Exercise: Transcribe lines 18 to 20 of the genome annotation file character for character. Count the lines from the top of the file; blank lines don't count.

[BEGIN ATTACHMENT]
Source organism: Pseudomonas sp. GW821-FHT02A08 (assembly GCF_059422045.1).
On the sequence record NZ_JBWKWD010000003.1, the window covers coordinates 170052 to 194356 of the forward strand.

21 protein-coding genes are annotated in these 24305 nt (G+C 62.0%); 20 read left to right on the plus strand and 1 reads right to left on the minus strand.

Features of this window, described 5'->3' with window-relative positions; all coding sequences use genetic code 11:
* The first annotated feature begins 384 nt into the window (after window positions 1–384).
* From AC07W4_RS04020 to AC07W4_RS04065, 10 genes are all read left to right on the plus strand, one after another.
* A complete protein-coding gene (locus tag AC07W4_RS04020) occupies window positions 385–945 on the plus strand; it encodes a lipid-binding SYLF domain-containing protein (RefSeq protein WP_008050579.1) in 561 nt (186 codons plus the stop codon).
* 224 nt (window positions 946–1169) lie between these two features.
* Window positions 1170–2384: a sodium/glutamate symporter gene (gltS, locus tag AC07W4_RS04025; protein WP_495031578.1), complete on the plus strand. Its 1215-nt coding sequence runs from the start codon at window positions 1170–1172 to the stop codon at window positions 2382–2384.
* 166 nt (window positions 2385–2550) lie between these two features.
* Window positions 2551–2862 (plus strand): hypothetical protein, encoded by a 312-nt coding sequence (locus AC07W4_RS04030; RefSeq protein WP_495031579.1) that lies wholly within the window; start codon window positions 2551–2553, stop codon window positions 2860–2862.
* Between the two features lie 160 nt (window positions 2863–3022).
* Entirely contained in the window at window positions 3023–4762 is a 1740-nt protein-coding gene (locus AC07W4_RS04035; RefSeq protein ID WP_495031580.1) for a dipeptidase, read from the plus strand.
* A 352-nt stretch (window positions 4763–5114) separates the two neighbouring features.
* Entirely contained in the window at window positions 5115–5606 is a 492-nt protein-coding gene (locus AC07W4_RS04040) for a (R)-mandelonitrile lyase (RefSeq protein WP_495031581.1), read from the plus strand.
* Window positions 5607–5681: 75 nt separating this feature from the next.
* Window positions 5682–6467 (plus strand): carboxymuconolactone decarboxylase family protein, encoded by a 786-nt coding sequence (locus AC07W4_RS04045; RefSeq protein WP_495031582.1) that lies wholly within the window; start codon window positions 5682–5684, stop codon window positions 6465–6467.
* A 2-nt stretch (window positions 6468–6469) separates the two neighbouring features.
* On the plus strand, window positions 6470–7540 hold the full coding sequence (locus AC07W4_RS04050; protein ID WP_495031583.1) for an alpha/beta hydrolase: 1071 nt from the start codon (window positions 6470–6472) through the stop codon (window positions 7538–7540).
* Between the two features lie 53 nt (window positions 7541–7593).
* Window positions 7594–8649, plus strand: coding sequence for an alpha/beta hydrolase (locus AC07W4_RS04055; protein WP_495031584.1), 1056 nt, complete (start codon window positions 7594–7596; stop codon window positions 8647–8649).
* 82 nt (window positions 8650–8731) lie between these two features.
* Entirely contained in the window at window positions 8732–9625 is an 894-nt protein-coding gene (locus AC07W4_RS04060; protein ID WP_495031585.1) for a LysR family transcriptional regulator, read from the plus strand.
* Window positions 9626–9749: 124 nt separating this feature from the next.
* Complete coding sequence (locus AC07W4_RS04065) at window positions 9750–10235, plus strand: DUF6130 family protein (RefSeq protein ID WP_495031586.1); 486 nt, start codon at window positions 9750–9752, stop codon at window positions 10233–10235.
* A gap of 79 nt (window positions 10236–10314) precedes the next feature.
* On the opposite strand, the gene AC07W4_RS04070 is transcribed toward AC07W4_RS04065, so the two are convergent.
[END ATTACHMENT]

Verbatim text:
* A 2-nt stretch (window positions 6468–6469) separates the two neighbouring features.
* On the plus strand, window positions 6470–7540 hold the full coding sequence (locus AC07W4_RS04050; protein ID WP_495031583.1) for an alpha/beta hydrolase: 1071 nt from the start codon (window positions 6470–6472) through the stop codon (window positions 7538–7540).
* Between the two features lie 53 nt (window positions 7541–7593).